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Video: Rashida Tlaib Melts Down When Major Bank CEO Savages Her Fossil Fuel Challenge

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Things got a little spicy during a House hearing when bank executives were asked to commit not to fund new oil and gas products.

The CEOs of several of America’s largest banks appeared on Capitol Hill and faced various questions on topics ranging from the COVID-19 pandemic to climate change.

At one point, Rep. Rashida Tlaib (D-Mich.) pressed the executives on their commitment to transition away from emissions.

“You have all committed, as you all know, to transition the emissions from lending and investment activities to align with pathways to net zero in 2050,” the Michigan Democrat began.

She continued, “Do you know what the International Energy Agency has said is required to meet our global 2050 net sterile targets of limiting global temperature rise to 2.7 degrees Fahrenheit, or 1.5 degrees Celsius? So no new fossil fuel production starting today, so that’s like zero.”

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“Please answer with a simple yes or no: does your bank have a policy against funding new oil and gas products?” Tlaib asked.

She kicked off her question with Jamie Dimon, the CEO of JP Morgan Chase & Co.

“Absolutely not,” Dimon responded.

But he was not content to respond with just a ‘no.’ Instead, he threw in a jab against the challenge as he said, “And that would be the road to hell for America.”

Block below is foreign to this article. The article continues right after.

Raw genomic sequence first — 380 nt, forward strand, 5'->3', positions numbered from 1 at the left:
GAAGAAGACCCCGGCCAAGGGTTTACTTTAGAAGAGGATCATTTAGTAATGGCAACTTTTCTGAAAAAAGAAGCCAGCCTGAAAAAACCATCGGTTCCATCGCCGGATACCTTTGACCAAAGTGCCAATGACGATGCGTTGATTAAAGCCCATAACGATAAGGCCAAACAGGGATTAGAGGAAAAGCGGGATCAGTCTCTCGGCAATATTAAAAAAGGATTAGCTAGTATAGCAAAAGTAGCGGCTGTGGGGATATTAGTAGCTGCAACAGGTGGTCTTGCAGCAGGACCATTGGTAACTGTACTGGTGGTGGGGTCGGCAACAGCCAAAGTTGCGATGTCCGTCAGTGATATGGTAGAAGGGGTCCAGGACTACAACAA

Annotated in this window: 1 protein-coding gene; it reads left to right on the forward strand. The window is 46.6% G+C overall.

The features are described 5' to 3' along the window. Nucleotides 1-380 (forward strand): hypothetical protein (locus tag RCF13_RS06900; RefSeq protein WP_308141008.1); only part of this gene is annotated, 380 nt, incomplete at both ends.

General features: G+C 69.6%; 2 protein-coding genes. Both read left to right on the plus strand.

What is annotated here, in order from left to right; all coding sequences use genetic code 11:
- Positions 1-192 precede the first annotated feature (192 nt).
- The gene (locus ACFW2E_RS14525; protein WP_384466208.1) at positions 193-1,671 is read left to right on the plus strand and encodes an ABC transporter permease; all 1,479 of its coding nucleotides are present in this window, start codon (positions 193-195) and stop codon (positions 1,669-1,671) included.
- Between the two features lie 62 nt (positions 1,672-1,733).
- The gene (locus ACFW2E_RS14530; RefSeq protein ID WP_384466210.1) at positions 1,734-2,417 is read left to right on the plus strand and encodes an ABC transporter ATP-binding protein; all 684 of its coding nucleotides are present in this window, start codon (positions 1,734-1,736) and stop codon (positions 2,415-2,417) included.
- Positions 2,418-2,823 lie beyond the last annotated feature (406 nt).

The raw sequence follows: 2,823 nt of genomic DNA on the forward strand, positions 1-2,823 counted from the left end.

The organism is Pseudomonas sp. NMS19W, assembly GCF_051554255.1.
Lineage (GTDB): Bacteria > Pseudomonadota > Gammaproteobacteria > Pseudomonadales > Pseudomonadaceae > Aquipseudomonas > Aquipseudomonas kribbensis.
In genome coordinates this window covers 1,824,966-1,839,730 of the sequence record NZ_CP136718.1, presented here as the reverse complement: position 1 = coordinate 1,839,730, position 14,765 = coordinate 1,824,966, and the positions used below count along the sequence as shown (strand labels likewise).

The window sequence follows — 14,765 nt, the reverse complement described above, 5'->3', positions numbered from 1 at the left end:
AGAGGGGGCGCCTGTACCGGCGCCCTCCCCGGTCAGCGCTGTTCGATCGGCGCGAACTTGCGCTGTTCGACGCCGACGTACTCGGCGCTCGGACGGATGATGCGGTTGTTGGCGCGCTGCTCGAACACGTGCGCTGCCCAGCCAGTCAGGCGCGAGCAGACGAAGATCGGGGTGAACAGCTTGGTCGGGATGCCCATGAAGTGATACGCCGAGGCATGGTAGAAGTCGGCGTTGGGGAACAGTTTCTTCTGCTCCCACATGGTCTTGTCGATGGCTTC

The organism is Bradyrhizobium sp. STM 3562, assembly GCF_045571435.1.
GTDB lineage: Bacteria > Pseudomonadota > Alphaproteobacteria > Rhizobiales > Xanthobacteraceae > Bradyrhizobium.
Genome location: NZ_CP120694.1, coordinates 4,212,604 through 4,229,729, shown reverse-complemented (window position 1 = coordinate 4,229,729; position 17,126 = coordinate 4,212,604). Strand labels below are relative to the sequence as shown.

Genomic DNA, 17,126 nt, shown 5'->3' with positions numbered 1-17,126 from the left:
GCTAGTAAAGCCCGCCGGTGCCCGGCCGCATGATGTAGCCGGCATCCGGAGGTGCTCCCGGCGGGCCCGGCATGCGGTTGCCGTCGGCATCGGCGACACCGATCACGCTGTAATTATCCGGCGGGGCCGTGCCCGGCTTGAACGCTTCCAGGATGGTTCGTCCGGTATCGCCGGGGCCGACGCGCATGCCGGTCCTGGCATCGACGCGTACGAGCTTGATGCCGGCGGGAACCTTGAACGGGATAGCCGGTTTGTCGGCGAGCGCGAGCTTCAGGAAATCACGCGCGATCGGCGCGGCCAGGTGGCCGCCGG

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His response did not sit well with Tlaib, who suggested people should pull their money from his bank and go elsewhere.

“Yeah, that’s fine. That’s why sir, you know what, everybody that got relief from student loans, has a bank account with your bank should probably take out their account and close their account,” Tlaib fired back. “The fact that you’re not even there to help relieve many of the folks that are in debt, extreme debt because of student loan debt, and you’re out there criticizing it.”

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Instead, she just seemed to want to demonize Dimon and make him look like a greedy, selfish person.

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During another portion of the hearing, Tlaib stated that she would not even bother asking Dimon to answer her question because he “obviously” does not “care about working class people and frontline communities like ours, that are facing huge amounts of high rates of asthma, respiratory issues, and so much more, cancer rates are so high among my communities that I represent.”

The other executives of major banks who were in attendance also declined to agree to her pledge.

Transitioning to clean energy, in the long run, would be good for the planet. And realistically it will likely need to happen as there is not an infinite amount of oil. However, we need to have the technology and the infrastructure to switch to renewable energy.

Sometimes, the market does need shocks or incentives to develop the technology and the infrastructure. But yanking funding from oil and gas products when the technology and infrastructure for renewable energy are so far away would be, as Dimon put it would be a “road to hell.”

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